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Slow elder abuse reviews, devastating results

Plus, Dem governors to meet with Biden.

The logo of PA Post, a free daily newsletter delivering the top news from across Pennsylvania every day.

A daily newsletter by The logo of Spotlight PA, an independent, nonpartisan newsroom producing investigative journalism for Pennsylvania.
Your Postmaster: Colin Deppen



Wednesday, July 3, 2024
Today: Devastating delays, Biden call, SEPTA's 'quality of life' crackdown, gun numbers, and Scranton to NYC by train. Thanks for checking in.
 FLASH CHALLENGE 

We've been challenged to raise $10K for Spotlight PA
this July 4 to unlock a $10,000 matching gift.

Don't miss this chance to support Spotlight PA's unmatched reporting for PA & get your gift DOUBLED.

GIVE NOW, GET 2X »
SLOW REVIEWS

Most of Pennsylvania’s 52 county agencies responsible for protecting older adults are failing to swiftly review complaints of suspected abuse or neglect, some taking five or more times the mandated 20 days for determinations.

There has been a simultaneous and staggering increase in the number of older Pennsylvanians who have died during an open case of suspected abuse or neglect, according to a new Spotlight PA investigation. 

Investigative Reporter Angela Couloumbis writes:

State aging officials have attributed the increase in large part to the state’s growing population of older adults, a sharp rise in abuse and neglect complaints, and the pandemic that wreaked disproportionate havoc on vulnerable populations.

But because the department does not track the cause of death for people who die during open investigations and county agencies aren’t required to report it, accountability is near impossible.


Read the full investigation: Abuse and neglect reviews for aging Pennsylvanians are woefully slow. The results can be devastating.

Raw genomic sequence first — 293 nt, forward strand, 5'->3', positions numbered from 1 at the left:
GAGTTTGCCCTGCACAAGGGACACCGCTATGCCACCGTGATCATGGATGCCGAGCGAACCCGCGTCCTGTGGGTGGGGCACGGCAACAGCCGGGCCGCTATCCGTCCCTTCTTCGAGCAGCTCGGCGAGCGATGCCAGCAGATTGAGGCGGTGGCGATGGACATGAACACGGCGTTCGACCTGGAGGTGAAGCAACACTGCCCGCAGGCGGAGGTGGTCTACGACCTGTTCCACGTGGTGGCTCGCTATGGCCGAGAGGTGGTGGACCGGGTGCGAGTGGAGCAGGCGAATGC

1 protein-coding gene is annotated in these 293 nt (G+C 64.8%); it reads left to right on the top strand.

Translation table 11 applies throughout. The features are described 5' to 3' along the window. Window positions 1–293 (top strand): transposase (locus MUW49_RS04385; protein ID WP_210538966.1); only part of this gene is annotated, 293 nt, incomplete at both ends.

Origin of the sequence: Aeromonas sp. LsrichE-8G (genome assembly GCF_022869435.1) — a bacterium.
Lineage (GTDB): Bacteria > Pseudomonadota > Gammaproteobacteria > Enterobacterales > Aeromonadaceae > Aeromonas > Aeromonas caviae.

Correction: Yesterday's edition incorrectly identified the number of consecutive late budgets in Pennsylvania. This year’s is the third in a row.

NOTABLE / QUOTABLE

"It's like a Seinfeld episode."

An unnamed real estate agent on buyers who still haven't received deeds to properties they bought in Philadelphia sheriff sales, without explanation
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BERKS STUDY
A woman in Berks County shares what local news coverage she wants to read as part of a Spotlight PA study
Berks County residents are extremely frustrated with the diminished capacity of the local newspaper and they are concerned about a lack of access to trustworthy information in their community, according to a groundbreaking study released last week by Spotlight PA.

In response to the findings, Spotlight PA is planning to launch a new regional reporting bureau in Berks County to be supported primarily by people living and working in the region. Read the full story, and then support the effort »
 
📅 UPCOMING EVENTS

SPECIAL EVENT: Join us Tuesday, July 9 from 6-7 p.m. ET on Zoom for a one-on-one interview with author Elizabeth Currid-Halkett, whose new book explores how the urban-rural divide in Pennsylvania and across the U.S. is vastly overstated. Become a member to join this exclusive event.

ROCKY WATERS: Join us Thursday, July 18 from 6-7 p.m. ET on Zoom for a live panel on Pennsylvania’s private water industry, how it is regulated, and how communities are affected when service is subpar. Register for the event here and submit your questions to events@spotlightpa.org.

📷 POST IT
Black-eyed susans in Chester County, via Joyce P. Send us photos by email, use #PAGems on Instagram, or tag us @spotlightpennsylvania
Bright orange and brown flowers in a group.
DAILY RUNDOWN